Using Discarded Oysters to Save Our Shores
Jul 12, 2022
by Danielle Filjon, '22 | Photography by Zach Thomas, '00
Like many coastal areas, St. Augustine is familiar with the sight of eroded shorelines after a major storm. Along with destroying homes, erosion also damages vulnerable ecosystems, leaving every aspect of the coast affected by hurricanes and tropical storms.
But a tiny hero — the humble oyster — may just have the power to help prevent some of this devastation.
Researchers and students at Flagler College and the Guana Tolomato Matanzas National Estuarine Research Reserve (GTM) teamed up to study how the oyster might hold benefits for local shorelines.
Along with the longstanding patterns of erosion, the oysters themselves are in trouble, as a large majority of the global oyster cover has been lost over the past century. These oysters hold keys to adding necessary carbon lost from climate change back into our ecosystems and atmospheres, as well.
Now, significant data gathered by the team over the course of their study, has been published in the Journal for Coastal Conservation about the collection of carbon in the sediment formed by the oyster reefs, as well as possible implications for shoreline protection.
“Our research was looking at the sediments surrounding a constructed oyster reef,” said Dr. Melissa Southwell, Associate Professor of Natural Sciences and Dean of the School of Humanities and Sciences at Flagler College. “Oyster reefs have been in decline over the past decades, and they're really important to the ecosystem, so there's a big push to restore and construct oyster reefs.”
The 114-mile Guana research and nature preserve is well-known in St. Johns County for its extensive hiking trails and critical research about the land's ecosystem.
This team constructed and studied the benefits of an artificial oyster reef on shoreline erosion and sediment in the area. The reef was made out of oyster shells that GTM volunteers collected from local restaurants that were destined for landfills.
“GTM had the initiative to construct artificial oyster reefs with their volunteers to combat the shoreline erosion. We saw this as an opportunity to monitor the changes that happened in the sedimentary environment, before and after they installed the reef,” Southwell said.
The oyster reef site at Guana was constructed to control erosion along the shoreline and monitor changes in the sediment around it. The oyster reefs encouraged a deposit of thick mud rich in carbon, which has positive implications when facing the global problem of climate change.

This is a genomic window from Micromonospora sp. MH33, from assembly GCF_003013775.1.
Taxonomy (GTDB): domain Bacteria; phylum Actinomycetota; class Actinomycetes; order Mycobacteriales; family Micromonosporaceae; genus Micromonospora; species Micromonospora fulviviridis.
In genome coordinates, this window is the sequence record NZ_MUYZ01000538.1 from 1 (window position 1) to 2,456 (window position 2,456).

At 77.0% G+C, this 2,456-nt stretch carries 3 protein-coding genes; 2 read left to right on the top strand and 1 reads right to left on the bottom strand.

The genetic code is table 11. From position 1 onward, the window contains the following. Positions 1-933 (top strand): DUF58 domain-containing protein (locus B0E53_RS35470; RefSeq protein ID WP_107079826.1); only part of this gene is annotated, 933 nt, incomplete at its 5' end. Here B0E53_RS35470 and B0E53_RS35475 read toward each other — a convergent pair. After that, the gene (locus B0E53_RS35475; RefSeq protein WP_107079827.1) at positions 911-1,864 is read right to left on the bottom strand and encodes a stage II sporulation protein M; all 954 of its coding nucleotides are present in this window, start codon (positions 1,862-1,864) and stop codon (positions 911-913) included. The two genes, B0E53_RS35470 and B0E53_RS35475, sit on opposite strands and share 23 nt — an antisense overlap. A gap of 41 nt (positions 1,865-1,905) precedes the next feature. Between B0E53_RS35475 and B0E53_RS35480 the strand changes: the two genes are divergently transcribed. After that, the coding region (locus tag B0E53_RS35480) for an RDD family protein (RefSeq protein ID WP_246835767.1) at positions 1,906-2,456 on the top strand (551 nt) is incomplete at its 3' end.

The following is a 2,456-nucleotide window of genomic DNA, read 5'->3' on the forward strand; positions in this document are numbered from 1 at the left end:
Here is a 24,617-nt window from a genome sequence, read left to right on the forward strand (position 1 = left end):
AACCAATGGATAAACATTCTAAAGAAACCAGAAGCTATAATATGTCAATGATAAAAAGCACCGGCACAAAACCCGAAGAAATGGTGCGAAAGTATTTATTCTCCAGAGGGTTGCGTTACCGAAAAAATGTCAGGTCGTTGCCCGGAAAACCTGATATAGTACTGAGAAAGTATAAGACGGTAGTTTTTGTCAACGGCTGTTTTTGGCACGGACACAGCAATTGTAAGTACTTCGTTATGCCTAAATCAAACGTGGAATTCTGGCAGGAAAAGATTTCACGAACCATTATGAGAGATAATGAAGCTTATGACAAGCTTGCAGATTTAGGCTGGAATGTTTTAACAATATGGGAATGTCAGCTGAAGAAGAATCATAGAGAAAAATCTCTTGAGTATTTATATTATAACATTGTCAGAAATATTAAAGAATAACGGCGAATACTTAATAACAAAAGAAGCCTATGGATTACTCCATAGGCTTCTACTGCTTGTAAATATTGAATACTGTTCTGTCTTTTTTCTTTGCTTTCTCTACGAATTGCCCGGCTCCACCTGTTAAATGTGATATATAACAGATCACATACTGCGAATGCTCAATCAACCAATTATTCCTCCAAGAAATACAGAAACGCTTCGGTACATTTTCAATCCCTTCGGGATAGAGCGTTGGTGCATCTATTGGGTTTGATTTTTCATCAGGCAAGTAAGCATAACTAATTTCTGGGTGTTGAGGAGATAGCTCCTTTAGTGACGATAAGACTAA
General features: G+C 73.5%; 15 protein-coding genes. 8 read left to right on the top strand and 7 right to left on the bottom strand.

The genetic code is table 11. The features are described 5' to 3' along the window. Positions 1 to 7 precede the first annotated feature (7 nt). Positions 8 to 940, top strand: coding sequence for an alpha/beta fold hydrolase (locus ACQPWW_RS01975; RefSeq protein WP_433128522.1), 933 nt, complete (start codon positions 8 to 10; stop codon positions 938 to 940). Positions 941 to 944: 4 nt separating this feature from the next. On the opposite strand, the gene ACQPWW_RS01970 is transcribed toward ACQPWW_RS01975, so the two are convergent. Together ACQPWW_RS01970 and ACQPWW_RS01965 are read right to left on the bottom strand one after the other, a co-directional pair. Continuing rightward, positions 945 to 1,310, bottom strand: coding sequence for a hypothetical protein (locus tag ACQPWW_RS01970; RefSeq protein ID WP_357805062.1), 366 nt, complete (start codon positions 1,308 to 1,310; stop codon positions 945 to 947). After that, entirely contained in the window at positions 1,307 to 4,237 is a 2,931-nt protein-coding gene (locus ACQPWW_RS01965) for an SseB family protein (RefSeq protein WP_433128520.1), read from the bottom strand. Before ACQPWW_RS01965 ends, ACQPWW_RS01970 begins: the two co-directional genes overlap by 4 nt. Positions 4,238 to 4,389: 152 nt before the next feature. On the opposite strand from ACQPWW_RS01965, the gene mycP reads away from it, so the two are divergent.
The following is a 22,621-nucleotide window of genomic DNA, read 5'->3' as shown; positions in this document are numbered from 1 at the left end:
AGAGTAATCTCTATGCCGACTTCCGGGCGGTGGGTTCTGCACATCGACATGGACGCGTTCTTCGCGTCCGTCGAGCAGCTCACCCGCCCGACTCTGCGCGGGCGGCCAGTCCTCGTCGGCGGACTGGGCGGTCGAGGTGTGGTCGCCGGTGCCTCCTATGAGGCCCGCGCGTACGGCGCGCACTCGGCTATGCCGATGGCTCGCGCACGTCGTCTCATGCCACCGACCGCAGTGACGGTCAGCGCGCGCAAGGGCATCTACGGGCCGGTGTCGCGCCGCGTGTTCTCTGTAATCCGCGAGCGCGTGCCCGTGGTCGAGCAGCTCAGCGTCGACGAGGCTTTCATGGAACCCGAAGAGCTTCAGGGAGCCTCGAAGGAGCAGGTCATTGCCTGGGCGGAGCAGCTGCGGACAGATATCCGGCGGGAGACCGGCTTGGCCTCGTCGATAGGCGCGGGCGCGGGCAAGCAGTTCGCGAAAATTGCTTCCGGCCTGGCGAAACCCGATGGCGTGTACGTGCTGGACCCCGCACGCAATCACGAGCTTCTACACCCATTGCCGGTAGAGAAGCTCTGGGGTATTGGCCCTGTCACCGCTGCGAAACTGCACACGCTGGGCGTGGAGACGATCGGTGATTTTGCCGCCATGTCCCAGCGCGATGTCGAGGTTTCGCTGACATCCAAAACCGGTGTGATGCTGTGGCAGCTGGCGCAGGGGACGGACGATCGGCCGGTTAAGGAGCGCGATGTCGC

“When you deposit that kind of organic, rich sediment like that, it protects it from oxygen, so it's less likely to break down and return as CO2,” Southwell said. “And so, this is what we call sequestering carbon, which means stocking carbon away so it cannot be recycled as carbon dioxide that is then released into the atmosphere.”
Dr. Jessica Veenstra, Professor of Natural Science and the Department Chair of Natural Sciences, was also a part of the research team that led students and worked with the researchers.
“If [the oyster reefs] are protecting the shorelines, we can see that they are accumulating carbon there,” Veenstra said. “This becomes a small opportunity to mitigate climate change.”
The reef at GTM was successful initially, but fell apart over time due to large weather events. Many researchers who are trying to implement the same type of reef structure are struggling with the design aspect to keep the reef together during large storms and tides.
“It was unfortunate that our reef fell apart, but it's great in a scientific sense because we and other researchers can learn from it and improve designs,” Veenstra said. “I have heard of suggestions to use concrete in the reefs to make them stronger, so that could be a new idea.”
Even if this specific trial didn't go as planned, Veenstra says that above all, this experience for her students was the top priority.
“Students out there sampling sediments were up to their knees and hips in mud. That's really fun, and I really enjoy that,” Veenstra said. “It's their opportunity to learn how to do field work and lab work, and to add that to the resume. That's what motivates me about this work.”
She said it also is exciting to see that the work done by students could actually help create a positive impact on local shorelines.
“This living shoreline was for erosion protection and a habitat for organisms while absorbing the energy associated with high-impact weather events,” Veenstra said. “I would love to see the local government make choices that include these types of oyster projects on our shorelines.”Tagged As